The U.S Dollar declined Tuesday, pushing the currency to the lowest level in a year and reversing earlier gains versus major counterparts after a pair of economic reports said U.S Retail Sales and Producer Prices rose more than economists expected, encouraging speculation that the economy is reviving.
As the global recovery continues, and risk diversification takes place, traders could see the U.S. Dollar remain under pressure for the upcoming months. Against the Japanese yen the Dollar also gave up earlier gains to trade at 91.07 yen, little changed from 91.02 yen late Monday.
The greenback was also undermined by gains in global stock markets, which reduced the USD appeal as a safe haven. For months, the greenback has tended to move in the opposite direction as equities as investors' willingness to buy riskier assets fluctuates. That trend has shown signs of diminishing in the past month or so, and resuming its more traditional correlation to economic data.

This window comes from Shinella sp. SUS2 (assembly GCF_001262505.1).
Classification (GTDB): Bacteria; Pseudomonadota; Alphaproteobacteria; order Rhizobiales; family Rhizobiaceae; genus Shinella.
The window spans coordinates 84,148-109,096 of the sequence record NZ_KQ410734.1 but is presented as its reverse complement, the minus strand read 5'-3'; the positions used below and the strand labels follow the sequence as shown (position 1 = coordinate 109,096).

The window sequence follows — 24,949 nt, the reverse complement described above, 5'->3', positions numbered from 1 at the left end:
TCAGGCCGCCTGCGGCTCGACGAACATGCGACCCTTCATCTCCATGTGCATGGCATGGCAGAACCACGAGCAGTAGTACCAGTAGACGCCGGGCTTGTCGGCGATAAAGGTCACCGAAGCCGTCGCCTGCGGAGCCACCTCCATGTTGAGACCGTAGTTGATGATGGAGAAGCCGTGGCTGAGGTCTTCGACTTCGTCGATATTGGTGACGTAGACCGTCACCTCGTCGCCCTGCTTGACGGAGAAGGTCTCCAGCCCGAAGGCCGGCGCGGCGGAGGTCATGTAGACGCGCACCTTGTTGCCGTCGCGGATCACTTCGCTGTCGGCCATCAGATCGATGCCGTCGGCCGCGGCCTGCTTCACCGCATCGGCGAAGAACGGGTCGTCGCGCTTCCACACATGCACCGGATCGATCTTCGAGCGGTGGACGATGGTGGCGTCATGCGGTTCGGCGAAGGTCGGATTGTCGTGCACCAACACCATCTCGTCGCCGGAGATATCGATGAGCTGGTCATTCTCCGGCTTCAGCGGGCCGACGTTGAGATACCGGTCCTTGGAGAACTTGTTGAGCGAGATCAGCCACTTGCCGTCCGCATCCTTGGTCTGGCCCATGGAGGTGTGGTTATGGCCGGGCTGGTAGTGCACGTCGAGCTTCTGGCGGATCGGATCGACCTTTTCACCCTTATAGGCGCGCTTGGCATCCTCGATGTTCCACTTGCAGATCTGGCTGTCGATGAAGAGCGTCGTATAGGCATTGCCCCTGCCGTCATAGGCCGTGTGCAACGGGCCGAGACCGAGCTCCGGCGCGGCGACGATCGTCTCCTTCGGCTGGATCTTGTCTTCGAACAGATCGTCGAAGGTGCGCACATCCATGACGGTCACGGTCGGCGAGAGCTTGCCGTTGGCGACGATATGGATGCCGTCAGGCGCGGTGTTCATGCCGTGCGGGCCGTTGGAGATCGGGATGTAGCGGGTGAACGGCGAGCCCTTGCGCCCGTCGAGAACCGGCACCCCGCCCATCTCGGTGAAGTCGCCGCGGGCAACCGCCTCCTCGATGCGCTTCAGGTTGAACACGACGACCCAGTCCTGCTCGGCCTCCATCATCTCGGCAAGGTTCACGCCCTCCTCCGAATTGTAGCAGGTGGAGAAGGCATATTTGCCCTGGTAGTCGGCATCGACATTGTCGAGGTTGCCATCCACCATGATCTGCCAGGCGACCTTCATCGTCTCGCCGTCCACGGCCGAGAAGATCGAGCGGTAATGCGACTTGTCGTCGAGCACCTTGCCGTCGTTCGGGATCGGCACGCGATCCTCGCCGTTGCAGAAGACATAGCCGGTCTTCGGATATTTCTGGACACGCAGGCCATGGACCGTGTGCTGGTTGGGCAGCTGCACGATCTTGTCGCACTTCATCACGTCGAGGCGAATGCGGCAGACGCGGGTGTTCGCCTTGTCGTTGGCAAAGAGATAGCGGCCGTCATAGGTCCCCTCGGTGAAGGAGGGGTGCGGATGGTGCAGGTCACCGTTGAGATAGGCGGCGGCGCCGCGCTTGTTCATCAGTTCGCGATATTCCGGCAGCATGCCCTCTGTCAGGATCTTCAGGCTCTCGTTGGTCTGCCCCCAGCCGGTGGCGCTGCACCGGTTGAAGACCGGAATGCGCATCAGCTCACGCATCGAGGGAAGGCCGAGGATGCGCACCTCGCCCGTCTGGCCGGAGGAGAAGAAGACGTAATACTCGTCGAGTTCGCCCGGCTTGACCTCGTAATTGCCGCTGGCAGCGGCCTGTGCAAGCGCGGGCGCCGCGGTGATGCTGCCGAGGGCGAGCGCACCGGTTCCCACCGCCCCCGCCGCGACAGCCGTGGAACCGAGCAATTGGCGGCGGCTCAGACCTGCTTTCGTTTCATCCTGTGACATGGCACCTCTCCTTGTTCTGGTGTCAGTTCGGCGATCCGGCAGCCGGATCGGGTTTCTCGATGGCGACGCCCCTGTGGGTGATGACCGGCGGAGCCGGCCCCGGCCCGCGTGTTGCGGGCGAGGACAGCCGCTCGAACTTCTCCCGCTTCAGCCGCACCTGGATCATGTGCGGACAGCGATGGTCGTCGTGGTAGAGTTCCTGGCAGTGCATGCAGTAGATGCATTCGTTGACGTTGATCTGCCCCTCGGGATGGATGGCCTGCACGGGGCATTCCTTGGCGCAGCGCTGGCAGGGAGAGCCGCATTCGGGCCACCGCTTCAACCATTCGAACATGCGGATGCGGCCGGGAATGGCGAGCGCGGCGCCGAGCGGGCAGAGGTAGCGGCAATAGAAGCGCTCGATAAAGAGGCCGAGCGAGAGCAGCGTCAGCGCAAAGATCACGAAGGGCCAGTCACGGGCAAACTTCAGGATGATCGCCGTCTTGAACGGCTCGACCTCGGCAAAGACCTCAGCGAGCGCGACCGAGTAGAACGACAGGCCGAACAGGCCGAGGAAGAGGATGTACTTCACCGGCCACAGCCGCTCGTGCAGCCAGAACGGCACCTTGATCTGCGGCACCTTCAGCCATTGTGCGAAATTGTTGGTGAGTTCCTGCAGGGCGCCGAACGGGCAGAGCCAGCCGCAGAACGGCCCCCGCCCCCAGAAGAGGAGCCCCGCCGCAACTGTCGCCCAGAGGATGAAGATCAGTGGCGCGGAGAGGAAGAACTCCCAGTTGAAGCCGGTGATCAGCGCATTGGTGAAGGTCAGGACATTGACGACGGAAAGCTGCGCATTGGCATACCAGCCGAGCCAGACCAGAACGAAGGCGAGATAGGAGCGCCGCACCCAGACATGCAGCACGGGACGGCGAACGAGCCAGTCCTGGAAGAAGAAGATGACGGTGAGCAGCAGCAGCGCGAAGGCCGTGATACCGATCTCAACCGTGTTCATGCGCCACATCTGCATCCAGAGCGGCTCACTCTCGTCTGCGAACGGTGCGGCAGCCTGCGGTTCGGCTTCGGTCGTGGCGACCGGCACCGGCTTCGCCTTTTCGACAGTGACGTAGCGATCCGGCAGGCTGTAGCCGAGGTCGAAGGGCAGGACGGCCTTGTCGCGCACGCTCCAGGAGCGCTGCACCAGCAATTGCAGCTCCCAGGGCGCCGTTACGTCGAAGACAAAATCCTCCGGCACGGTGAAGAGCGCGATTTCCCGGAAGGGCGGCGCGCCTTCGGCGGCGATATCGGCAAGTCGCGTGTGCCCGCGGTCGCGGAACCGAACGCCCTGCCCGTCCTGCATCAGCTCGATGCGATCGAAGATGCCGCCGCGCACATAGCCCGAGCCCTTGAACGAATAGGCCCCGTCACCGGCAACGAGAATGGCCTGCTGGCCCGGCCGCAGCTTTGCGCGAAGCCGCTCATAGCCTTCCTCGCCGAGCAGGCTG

Traders have sold the U.S. currency heavily so far this month as optimism about a global economic recovery diminished safe-haven demand. The prospect of low U.S. yields and concerns about the widening U.S. fiscal deficit fueled Dollar selling.
Today in focus will be a slew of U.S. data to be released later in the day. The U.S. consumer price index (CPI) for August, 2nd quarter current account data, August industrial production numbers and September NAHB housing data are all due.